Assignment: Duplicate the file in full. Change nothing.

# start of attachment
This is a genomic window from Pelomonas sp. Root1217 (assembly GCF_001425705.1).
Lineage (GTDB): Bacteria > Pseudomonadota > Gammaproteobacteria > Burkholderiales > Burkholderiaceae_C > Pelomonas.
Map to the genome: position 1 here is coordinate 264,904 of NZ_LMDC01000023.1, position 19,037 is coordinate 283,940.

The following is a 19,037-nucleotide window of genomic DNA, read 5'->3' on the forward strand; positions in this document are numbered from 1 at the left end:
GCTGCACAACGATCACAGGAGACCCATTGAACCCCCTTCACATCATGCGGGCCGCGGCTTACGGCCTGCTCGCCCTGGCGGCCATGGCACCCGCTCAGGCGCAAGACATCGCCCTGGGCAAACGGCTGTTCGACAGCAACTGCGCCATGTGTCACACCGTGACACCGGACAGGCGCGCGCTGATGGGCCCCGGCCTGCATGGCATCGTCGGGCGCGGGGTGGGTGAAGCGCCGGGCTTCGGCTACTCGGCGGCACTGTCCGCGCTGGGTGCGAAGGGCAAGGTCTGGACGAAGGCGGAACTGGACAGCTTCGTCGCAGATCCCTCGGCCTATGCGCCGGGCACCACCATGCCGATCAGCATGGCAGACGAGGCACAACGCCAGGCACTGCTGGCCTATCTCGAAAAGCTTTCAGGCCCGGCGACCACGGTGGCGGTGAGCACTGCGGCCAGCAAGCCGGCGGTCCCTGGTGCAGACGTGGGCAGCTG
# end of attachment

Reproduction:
This is a genomic window from Pelomonas sp. Root1217 (assembly GCF_001425705.1).
Lineage (GTDB): Bacteria > Pseudomonadota > Gammaproteobacteria > Burkholderiales > Burkholderiaceae_C > Pelomonas.
Map to the genome: position 1 here is coordinate 264,904 of NZ_LMDC01000023.1, position 19,037 is coordinate 283,940.

The following is a 19,037-nucleotide window of genomic DNA, read 5'->3' on the forward strand; positions in this document are numbered from 1 at the left end:
GCTGCACAACGATCACAGGAGACCCATTGAACCCCCTTCACATCATGCGGGCCGCGGCTTACGGCCTGCTCGCCCTGGCGGCCATGGCACCCGCTCAGGCGCAAGACATCGCCCTGGGCAAACGGCTGTTCGACAGCAACTGCGCCATGTGTCACACCGTGACACCGGACAGGCGCGCGCTGATGGGCCCCGGCCTGCATGGCATCGTCGGGCGCGGGGTGGGTGAAGCGCCGGGCTTCGGCTACTCGGCGGCACTGTCCGCGCTGGGTGCGAAGGGCAAGGTCTGGACGAAGGCGGAACTGGACAGCTTCGTCGCAGATCCCTCGGCCTATGCGCCGGGCACCACCATGCCGATCAGCATGGCAGACGAGGCACAACGCCAGGCACTGCTGGCCTATCTCGAAAAGCTTTCAGGCCCGGCGACCACGGTGGCGGTGAGCACTGCGGCCAGCAAGCCGGCGGTCCCTGGTGCAGACGTGGGCAGCTG